Fostering Attachment for Healthy Development

Fostering Attachment for Healthy Development

As infants and toddlers grow, they undergo physical, cognitive/language and socio-emotional development. Younger infants below nine months can use their eyes and small muscles in their hands and fingers to explore and pick up objects in the environment. 

  • Physically, infants who are between 9 months and 18 months have strong muscle development, and they can walk around, explore and pick up bigger objects. 
  • Cognitive and language skills also develop as the child grows. Infants under 9 months are able to see and understand their environment and recognize familiar faces. They cannot talk when younger but at 9 months some children are able to say some word. 
  • Emotionally, infants below 9 months are able to smile, laugh and make some facial expression like fear. Infants between 9 and18 months are also able to smile, laugh, show fear and are more confident in exploring the environment.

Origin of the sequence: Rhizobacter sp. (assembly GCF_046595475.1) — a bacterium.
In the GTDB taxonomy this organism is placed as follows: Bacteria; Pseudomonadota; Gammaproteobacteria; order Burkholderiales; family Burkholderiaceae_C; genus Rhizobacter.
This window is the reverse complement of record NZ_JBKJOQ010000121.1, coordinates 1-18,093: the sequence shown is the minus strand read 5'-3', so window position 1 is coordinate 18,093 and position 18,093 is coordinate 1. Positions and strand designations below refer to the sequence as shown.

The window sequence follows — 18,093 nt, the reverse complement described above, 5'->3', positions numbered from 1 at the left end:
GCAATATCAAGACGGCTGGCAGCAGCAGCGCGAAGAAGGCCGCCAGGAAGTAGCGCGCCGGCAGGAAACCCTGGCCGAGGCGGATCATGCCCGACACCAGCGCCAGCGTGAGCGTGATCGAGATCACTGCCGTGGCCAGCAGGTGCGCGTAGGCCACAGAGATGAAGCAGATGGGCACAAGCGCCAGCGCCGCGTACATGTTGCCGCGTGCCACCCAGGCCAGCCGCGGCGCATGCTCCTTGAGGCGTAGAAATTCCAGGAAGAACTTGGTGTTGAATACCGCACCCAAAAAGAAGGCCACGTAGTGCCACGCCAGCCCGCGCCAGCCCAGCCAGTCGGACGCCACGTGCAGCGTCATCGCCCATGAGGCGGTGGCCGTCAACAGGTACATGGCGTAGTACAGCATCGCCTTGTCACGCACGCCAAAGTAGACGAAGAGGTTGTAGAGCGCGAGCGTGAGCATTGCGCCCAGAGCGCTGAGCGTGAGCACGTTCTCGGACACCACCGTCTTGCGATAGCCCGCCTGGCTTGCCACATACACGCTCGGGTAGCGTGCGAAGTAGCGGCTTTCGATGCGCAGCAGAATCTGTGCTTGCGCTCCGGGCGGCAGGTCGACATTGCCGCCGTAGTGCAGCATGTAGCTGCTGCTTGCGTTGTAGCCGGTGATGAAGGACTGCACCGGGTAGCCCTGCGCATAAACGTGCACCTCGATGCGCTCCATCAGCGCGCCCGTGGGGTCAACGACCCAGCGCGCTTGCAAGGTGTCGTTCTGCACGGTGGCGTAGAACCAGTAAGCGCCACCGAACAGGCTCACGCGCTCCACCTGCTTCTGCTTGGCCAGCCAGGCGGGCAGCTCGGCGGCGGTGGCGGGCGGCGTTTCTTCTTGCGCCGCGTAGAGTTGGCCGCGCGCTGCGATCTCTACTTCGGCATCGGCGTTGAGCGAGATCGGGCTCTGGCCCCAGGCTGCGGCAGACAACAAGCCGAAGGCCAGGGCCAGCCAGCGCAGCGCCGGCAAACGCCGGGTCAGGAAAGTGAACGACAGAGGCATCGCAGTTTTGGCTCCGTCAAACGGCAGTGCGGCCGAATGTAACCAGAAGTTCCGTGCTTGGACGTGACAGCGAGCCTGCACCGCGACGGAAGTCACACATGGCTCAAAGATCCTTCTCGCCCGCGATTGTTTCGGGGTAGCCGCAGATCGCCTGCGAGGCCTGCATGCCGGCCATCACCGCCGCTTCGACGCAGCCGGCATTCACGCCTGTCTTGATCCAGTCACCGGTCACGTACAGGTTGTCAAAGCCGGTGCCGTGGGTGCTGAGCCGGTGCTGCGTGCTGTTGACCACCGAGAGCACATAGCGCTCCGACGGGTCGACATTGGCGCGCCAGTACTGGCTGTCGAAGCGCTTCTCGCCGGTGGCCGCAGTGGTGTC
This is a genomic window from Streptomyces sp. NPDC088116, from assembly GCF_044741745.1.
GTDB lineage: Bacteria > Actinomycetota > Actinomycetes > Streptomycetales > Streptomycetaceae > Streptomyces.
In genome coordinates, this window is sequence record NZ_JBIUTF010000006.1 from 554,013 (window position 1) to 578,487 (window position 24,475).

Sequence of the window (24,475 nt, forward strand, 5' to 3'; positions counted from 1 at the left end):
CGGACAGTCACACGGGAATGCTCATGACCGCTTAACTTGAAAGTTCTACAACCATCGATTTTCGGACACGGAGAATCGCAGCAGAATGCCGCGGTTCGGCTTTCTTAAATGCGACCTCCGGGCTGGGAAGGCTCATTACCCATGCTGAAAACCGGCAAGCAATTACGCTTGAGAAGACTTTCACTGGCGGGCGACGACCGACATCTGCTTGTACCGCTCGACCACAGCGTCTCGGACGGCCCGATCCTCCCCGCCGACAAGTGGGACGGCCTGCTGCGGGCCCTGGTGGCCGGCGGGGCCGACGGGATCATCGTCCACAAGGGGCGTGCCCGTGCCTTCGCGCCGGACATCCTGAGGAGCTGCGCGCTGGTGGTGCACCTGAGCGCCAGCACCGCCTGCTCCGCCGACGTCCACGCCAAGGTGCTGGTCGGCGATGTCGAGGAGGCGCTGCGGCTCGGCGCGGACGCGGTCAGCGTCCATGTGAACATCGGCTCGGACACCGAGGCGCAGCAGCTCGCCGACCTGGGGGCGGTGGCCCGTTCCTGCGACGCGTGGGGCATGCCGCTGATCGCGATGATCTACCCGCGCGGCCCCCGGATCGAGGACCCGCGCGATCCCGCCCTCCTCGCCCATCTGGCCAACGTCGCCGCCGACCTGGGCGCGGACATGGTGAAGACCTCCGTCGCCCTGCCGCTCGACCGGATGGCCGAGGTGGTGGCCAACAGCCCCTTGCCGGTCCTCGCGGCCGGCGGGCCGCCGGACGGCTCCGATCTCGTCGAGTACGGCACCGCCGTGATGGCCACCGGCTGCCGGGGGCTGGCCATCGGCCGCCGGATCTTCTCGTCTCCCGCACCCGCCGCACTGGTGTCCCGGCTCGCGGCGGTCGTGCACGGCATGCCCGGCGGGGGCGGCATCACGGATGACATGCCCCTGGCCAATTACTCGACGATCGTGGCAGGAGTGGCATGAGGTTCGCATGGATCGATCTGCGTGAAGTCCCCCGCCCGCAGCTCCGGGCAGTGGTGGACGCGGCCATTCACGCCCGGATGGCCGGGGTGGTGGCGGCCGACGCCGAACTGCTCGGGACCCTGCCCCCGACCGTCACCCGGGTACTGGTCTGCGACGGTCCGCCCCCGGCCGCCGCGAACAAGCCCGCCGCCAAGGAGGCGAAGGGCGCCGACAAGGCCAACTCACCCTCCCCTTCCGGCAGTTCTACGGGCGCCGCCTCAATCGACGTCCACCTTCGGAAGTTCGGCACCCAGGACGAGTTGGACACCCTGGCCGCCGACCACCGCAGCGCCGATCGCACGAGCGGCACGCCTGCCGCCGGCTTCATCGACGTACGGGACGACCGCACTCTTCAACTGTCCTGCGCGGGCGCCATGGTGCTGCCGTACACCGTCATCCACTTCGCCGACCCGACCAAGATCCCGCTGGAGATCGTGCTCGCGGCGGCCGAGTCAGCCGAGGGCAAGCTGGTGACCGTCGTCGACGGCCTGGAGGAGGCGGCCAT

At times, development domains overlap in infants. A toddler can show physical, cognitive and emotional development at the same time. For instance, a 16 month old toddler can be seen laughing and smiling, and when a stranger walks in, they ran to the familiar person. The toddler is able to recognize the stranger and his legs are strong enough to make him run to the familiar person.

Growth from infancy to toddlerhood is gradual and cognitive, emotional, and physical ability improve as the infant grows. A two week baby cannot understand the environment but a two month old baby can. At six weeks, a child can smile, and by 18 months, a toddler can laugh and say some words. An infant can use small muscles, but a toddler has better developed muscles.

Based on what was learnt this week and the video, I now understand that infants do not develop at the same pace. Some develop faster than others. Others develop faster in physical skills than cognitive skills.

 

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